When Martin Luther King, Jr. became the voice of the civil rights movement of the 1960′s, do you think he considered whether or not a national holiday would be named after him? Did it matter that 50 years after his infamous I Have a Dream speech we would all honor him?
Would he still have made the same choices if he had known for certain he would be assassinated?
With no promise for success, with a high chance of failure, including death, why did he choose to do what he did?
He let go of the expectation of being rewarded.
We approach every decision, every choice, every potential plot twist with one question. If I choose this harder thing, what will I get in the end? What is the likelihood of a happy ending? How will I personally benefit?
The problem is that love never expects to be repaid. It never expects a reward. It never expects anything in return.
If the outcome to these questions matter to you, if the story isn’t worth living without the promise of a happy ending, then maybe you have the wrong story.
By choosing a better story, you might end up poor, or you might end up rich. You might be surrounded by of success that anyone would be jealous of. You might be considered a failure by everyone. You might live a life of joy. You might live a life of pain.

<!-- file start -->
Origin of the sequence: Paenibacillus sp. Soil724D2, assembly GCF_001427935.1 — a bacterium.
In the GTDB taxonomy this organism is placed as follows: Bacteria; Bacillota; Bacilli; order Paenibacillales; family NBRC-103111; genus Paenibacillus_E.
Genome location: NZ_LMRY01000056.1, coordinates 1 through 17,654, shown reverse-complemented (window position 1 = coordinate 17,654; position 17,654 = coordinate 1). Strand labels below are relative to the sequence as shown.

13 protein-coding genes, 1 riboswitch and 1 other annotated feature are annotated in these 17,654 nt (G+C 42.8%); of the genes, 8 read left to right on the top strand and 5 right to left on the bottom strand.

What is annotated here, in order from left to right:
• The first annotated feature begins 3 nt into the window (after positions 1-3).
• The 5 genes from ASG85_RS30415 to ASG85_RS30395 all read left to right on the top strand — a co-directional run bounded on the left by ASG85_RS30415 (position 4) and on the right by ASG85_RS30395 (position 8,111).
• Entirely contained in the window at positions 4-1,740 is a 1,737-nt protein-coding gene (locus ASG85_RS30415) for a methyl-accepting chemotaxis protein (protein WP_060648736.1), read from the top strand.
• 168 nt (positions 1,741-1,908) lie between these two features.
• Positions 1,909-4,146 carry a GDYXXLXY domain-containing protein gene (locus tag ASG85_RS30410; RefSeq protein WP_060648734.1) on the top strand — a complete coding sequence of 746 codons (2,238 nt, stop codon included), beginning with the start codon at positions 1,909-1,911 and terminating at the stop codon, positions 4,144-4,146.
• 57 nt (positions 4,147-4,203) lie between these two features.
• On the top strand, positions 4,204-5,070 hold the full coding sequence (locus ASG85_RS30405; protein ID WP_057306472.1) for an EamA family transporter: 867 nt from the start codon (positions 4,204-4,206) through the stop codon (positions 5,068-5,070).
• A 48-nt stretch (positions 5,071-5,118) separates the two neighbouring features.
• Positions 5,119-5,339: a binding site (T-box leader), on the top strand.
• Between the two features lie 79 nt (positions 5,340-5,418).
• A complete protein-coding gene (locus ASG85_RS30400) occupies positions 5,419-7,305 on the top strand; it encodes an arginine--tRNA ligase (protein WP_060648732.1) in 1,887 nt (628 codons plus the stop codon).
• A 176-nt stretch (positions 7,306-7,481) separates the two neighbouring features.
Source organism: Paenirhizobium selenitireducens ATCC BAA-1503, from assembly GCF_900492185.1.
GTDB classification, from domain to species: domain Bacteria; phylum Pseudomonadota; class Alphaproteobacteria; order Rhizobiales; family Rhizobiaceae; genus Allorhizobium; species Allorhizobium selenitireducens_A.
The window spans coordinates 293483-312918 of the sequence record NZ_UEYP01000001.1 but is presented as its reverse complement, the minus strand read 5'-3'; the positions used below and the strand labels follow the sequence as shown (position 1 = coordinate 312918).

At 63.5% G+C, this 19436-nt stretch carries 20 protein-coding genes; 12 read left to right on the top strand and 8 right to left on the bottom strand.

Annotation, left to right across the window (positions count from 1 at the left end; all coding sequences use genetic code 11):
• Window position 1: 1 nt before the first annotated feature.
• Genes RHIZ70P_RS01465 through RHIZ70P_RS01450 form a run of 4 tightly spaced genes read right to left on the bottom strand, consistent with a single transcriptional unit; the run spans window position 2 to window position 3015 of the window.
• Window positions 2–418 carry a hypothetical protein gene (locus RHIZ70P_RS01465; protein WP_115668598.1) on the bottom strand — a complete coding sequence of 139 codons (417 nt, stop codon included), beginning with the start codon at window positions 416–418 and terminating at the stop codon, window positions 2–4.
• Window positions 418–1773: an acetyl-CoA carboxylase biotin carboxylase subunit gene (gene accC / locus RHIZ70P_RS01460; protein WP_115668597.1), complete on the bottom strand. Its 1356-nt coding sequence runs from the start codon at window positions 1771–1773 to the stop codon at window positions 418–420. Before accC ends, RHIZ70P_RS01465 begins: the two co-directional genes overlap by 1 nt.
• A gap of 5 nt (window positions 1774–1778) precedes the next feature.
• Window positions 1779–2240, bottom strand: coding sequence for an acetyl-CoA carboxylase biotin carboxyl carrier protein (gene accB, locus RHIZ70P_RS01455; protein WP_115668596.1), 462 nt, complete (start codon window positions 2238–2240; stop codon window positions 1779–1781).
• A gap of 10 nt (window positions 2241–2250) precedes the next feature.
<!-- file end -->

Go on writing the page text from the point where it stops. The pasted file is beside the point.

If your story truly is better, then none of this will matter. Your purpose, and living out that purpose, will be enough.
Dr. King gave us all a gift that we can never repay. He gave us his life so that we could see our prejudice. He gave his life so African-Americans could know equality.
Certainly Dr. King considered the downside before he began. There was no reason to think he would be successful. And surely he understood that his efforts might cost him his life.
Despite no promise for reward, he gave anyways. And his story was one worth living.